Garett Jones  

Bowles-Simpson: Don't Fight the Focal Point

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In today's US News Debate Club, I offer my views on the latest deficit reduction outline offered by Clinton Administration official Erskine Bowles and former GOP Senator and current curmudgeon Alan Simpson.  My closing sentence: 

We could do worse than the latest Bowles-Simpson plan; we probably will.

Dean Baker, Alan Simpson, and others offer their views; I encourage you to vote for your favorite.  

Me, I voted for Simpson.  

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COMMENTS (4 to date)
Effem writes:

Seems like a lot of the critics feel like Simpson-Bowles is too easy on corporates. This is something I've pondered myself seeing that: 1) corporate profit margins are at record highs, 2) corporate taxes paid (as a % of pretax profits) are near record lows, and 3) corporates haven't exactly been reinvesting high profits in any way that seems to help the lower/middle classes.

I certainly would feel bad cutting someones pension or health benefits until at the very least the corporate tax rate (taxes actually paid) were near historical averages.

Curious to hear your thoughts.

R Richard Schweitzer writes:

That is IF we (?)do anything!

Mike W writes:

Is what you mean by "the focal point" public opinion?

Because the argument for doing nothing is indeed the one most popular with the debate's voters:

Where did the 70 percent number* come from, divine inspiration? It is clearly not grounded in reality. Japan has a debt-to-GDP ratio of more than 200 percent and can still borrow long term at just 1.0 percent interest.

Of course such debt targets are easily shown to be silly, since we can buy back debt issued at low interest rates at sharp discounts when the interest rates rise. If a lower debt-to-GDP ratio is important, that is the simplest way to meet it.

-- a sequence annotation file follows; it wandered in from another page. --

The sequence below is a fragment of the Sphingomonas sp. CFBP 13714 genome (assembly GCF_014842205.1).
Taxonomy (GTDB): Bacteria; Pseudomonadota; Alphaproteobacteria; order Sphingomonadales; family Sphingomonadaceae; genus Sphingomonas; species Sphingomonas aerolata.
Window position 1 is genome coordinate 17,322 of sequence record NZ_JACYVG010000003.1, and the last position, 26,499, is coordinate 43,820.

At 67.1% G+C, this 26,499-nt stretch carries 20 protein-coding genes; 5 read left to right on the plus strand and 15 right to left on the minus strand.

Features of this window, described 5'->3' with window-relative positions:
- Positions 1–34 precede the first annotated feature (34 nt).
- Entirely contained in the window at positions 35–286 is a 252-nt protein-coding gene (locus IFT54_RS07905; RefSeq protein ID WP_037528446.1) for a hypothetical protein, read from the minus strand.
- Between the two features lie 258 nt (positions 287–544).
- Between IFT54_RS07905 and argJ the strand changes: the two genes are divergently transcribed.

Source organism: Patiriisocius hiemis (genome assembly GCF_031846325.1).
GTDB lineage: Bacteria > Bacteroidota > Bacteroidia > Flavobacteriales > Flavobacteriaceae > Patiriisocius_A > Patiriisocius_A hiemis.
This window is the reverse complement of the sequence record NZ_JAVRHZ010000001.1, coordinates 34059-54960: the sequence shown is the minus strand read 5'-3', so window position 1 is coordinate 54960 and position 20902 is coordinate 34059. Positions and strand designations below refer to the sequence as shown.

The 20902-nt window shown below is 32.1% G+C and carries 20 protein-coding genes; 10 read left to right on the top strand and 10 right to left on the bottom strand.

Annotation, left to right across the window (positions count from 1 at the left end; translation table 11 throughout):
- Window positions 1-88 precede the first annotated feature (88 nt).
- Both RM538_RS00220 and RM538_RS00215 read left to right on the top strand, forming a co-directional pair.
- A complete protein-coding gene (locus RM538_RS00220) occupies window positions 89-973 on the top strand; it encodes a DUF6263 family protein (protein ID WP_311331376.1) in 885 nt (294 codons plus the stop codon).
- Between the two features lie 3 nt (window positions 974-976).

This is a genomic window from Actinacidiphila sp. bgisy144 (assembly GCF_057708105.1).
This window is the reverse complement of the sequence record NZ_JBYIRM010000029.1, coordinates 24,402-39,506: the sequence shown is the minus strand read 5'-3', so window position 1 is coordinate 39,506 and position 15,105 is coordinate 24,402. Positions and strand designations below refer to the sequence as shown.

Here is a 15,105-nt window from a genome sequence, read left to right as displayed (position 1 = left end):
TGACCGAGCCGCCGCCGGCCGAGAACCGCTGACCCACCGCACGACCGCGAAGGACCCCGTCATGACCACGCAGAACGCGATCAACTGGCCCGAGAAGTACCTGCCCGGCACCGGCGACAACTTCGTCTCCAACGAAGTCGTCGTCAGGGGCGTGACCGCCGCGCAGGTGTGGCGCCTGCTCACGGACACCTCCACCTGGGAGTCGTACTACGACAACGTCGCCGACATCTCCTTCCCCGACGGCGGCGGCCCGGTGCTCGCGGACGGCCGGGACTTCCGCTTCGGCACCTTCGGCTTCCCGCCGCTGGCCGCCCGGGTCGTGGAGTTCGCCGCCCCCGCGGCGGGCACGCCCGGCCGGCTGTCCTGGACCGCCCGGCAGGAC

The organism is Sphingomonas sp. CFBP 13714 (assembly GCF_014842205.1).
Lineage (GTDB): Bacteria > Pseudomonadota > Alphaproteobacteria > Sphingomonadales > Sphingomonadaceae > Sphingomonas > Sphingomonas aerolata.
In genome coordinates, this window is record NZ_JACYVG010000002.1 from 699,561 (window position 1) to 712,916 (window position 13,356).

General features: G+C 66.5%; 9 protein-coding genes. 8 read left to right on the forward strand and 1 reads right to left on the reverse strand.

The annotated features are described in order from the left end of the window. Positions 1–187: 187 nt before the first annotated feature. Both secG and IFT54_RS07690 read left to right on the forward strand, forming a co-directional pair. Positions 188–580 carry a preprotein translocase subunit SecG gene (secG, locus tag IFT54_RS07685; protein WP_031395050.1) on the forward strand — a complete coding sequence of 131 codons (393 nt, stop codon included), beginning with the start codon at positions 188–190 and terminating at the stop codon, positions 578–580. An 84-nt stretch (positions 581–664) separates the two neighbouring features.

Ah good, there is no immediate problem, I can watch the Academy Awards with an untroubled mind.

*Per S/B: "To be credible for the long-term, we believe that the debt must be brought to below 70 percent of GDP by early in the next decade, and kept on a downward trajectory thereafter."

Garett Jones writes:


Corporations can't bear a tax burden, only people can, so the question of who even pays is it is hard to answer. IMO it's imprudent to base normative views of taxation on such a sandy foundation.

Second, to the extent the corporate income tax is a capital tax, typical dynamic optimal taxation theory says that capital income shouldn't be taxed at all. In some simple chalkboard cases, workers would unanimously prefer a pure wage tax over any blend of wage and capital taxes: workers prefer to work with more capital since that makes them more productive, and capital taxes reduce the stock of long run capital. Either Chamley or Judd have this latter result in a famous pair of papers: The implication is that in the long run every tax on capital is *solely* a tax on labor.

Plus, the rich (who may well pay most of the corporate income tax in the short run) are already paying more into the pot than they take out; I don't see any literal "debt to society" that they're accruing. Maybe there's some metaphorical debt they're accruing but I find that latter type of debt difficult to measure.

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